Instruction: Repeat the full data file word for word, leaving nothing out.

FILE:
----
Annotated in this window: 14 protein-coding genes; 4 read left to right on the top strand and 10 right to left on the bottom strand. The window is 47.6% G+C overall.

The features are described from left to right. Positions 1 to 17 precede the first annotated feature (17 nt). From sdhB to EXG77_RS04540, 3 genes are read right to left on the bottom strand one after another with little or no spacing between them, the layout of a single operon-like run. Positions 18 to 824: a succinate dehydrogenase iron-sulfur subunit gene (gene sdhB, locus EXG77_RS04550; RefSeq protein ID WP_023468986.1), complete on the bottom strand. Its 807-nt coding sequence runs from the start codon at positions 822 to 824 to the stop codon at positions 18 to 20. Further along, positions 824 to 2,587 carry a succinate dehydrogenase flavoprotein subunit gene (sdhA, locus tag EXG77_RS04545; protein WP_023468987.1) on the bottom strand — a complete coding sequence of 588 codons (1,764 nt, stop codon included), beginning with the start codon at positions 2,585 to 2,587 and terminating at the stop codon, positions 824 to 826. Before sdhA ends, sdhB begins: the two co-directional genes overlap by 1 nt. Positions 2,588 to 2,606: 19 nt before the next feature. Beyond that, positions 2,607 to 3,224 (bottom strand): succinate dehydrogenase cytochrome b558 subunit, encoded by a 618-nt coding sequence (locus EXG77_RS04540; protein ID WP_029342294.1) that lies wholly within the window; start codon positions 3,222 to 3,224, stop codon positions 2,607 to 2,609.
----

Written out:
Annotated in this window: 14 protein-coding genes; 4 read left to right on the top strand and 10 right to left on the bottom strand. The window is 47.6% G+C overall.

The features are described from left to right. Positions 1 to 17 precede the first annotated feature (17 nt). From sdhB to EXG77_RS04540, 3 genes are read right to left on the bottom strand one after another with little or no spacing between them, the layout of a single operon-like run. Positions 18 to 824: a succinate dehydrogenase iron-sulfur subunit gene (gene sdhB, locus EXG77_RS04550; RefSeq protein ID WP_023468986.1), complete on the bottom strand. Its 807-nt coding sequence runs from the start codon at positions 822 to 824 to the stop codon at positions 18 to 20. Further along, positions 824 to 2,587 carry a succinate dehydrogenase flavoprotein subunit gene (sdhA, locus tag EXG77_RS04545; protein WP_023468987.1) on the bottom strand — a complete coding sequence of 588 codons (1,764 nt, stop codon included), beginning with the start codon at positions 2,585 to 2,587 and terminating at the stop codon, positions 824 to 826. Before sdhA ends, sdhB begins: the two co-directional genes overlap by 1 nt. Positions 2,588 to 2,606: 19 nt before the next feature. Beyond that, positions 2,607 to 3,224 (bottom strand): succinate dehydrogenase cytochrome b558 subunit, encoded by a 618-nt coding sequence (locus EXG77_RS04540; protein ID WP_029342294.1) that lies wholly within the window; start codon positions 3,222 to 3,224, stop codon positions 2,607 to 2,609.